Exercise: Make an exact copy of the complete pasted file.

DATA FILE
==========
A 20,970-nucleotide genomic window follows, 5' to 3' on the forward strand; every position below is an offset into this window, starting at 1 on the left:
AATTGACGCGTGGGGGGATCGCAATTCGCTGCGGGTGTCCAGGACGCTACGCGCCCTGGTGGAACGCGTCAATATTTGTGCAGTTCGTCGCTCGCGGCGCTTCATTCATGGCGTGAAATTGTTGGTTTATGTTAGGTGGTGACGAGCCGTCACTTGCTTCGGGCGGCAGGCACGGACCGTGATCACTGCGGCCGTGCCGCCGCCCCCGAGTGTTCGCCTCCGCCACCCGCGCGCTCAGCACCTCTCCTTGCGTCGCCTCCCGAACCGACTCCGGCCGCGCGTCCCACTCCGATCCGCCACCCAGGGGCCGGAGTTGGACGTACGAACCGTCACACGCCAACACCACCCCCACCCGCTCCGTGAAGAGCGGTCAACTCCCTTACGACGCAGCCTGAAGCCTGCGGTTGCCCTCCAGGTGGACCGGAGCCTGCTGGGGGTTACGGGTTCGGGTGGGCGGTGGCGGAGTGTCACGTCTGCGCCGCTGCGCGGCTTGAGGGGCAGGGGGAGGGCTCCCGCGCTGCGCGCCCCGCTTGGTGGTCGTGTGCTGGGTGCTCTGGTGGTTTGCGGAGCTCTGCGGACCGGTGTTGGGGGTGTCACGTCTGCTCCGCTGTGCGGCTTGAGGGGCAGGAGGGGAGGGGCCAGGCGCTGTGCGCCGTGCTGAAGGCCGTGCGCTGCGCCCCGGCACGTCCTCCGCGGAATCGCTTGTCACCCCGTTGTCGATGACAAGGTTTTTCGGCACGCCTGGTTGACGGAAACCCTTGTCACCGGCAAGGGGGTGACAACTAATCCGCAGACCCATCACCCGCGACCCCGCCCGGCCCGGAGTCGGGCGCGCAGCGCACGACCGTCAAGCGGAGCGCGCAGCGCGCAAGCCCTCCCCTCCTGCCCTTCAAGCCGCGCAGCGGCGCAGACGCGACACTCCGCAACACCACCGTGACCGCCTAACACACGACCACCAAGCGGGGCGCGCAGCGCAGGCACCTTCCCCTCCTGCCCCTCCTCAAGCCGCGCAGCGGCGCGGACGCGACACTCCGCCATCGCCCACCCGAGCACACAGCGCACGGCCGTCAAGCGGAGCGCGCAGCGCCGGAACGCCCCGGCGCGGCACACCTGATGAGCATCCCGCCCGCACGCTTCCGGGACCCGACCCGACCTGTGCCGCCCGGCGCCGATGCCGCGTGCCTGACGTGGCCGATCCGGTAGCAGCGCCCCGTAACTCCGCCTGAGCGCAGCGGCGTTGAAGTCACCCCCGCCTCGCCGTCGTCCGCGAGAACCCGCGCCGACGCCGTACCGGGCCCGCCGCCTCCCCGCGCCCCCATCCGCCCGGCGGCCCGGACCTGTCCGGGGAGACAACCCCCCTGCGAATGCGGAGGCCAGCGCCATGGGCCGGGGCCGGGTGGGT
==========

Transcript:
A 20,970-nucleotide genomic window follows, 5' to 3' on the forward strand; every position below is an offset into this window, starting at 1 on the left:
AATTGACGCGTGGGGGGATCGCAATTCGCTGCGGGTGTCCAGGACGCTACGCGCCCTGGTGGAACGCGTCAATATTTGTGCAGTTCGTCGCTCGCGGCGCTTCATTCATGGCGTGAAATTGTTGGTTTATGTTAGGTGGTGACGAGCCGTCACTTGCTTCGGGCGGCAGGCACGGACCGTGATCACTGCGGCCGTGCCGCCGCCCCCGAGTGTTCGCCTCCGCCACCCGCGCGCTCAGCACCTCTCCTTGCGTCGCCTCCCGAACCGACTCCGGCCGCGCGTCCCACTCCGATCCGCCACCCAGGGGCCGGAGTTGGACGTACGAACCGTCACACGCCAACACCACCCCCACCCGCTCCGTGAAGAGCGGTCAACTCCCTTACGACGCAGCCTGAAGCCTGCGGTTGCCCTCCAGGTGGACCGGAGCCTGCTGGGGGTTACGGGTTCGGGTGGGCGGTGGCGGAGTGTCACGTCTGCGCCGCTGCGCGGCTTGAGGGGCAGGGGGAGGGCTCCCGCGCTGCGCGCCCCGCTTGGTGGTCGTGTGCTGGGTGCTCTGGTGGTTTGCGGAGCTCTGCGGACCGGTGTTGGGGGTGTCACGTCTGCTCCGCTGTGCGGCTTGAGGGGCAGGAGGGGAGGGGCCAGGCGCTGTGCGCCGTGCTGAAGGCCGTGCGCTGCGCCCCGGCACGTCCTCCGCGGAATCGCTTGTCACCCCGTTGTCGATGACAAGGTTTTTCGGCACGCCTGGTTGACGGAAACCCTTGTCACCGGCAAGGGGGTGACAACTAATCCGCAGACCCATCACCCGCGACCCCGCCCGGCCCGGAGTCGGGCGCGCAGCGCACGACCGTCAAGCGGAGCGCGCAGCGCGCAAGCCCTCCCCTCCTGCCCTTCAAGCCGCGCAGCGGCGCAGACGCGACACTCCGCAACACCACCGTGACCGCCTAACACACGACCACCAAGCGGGGCGCGCAGCGCAGGCACCTTCCCCTCCTGCCCCTCCTCAAGCCGCGCAGCGGCGCGGACGCGACACTCCGCCATCGCCCACCCGAGCACACAGCGCACGGCCGTCAAGCGGAGCGCGCAGCGCCGGAACGCCCCGGCGCGGCACACCTGATGAGCATCCCGCCCGCACGCTTCCGGGACCCGACCCGACCTGTGCCGCCCGGCGCCGATGCCGCGTGCCTGACGTGGCCGATCCGGTAGCAGCGCCCCGTAACTCCGCCTGAGCGCAGCGGCGTTGAAGTCACCCCCGCCTCGCCGTCGTCCGCGAGAACCCGCGCCGACGCCGTACCGGGCCCGCCGCCTCCCCGCGCCCCCATCCGCCCGGCGGCCCGGACCTGTCCGGGGAGACAACCCCCCTGCGAATGCGGAGGCCAGCGCCATGGGCCGGGGCCGGGTGGGT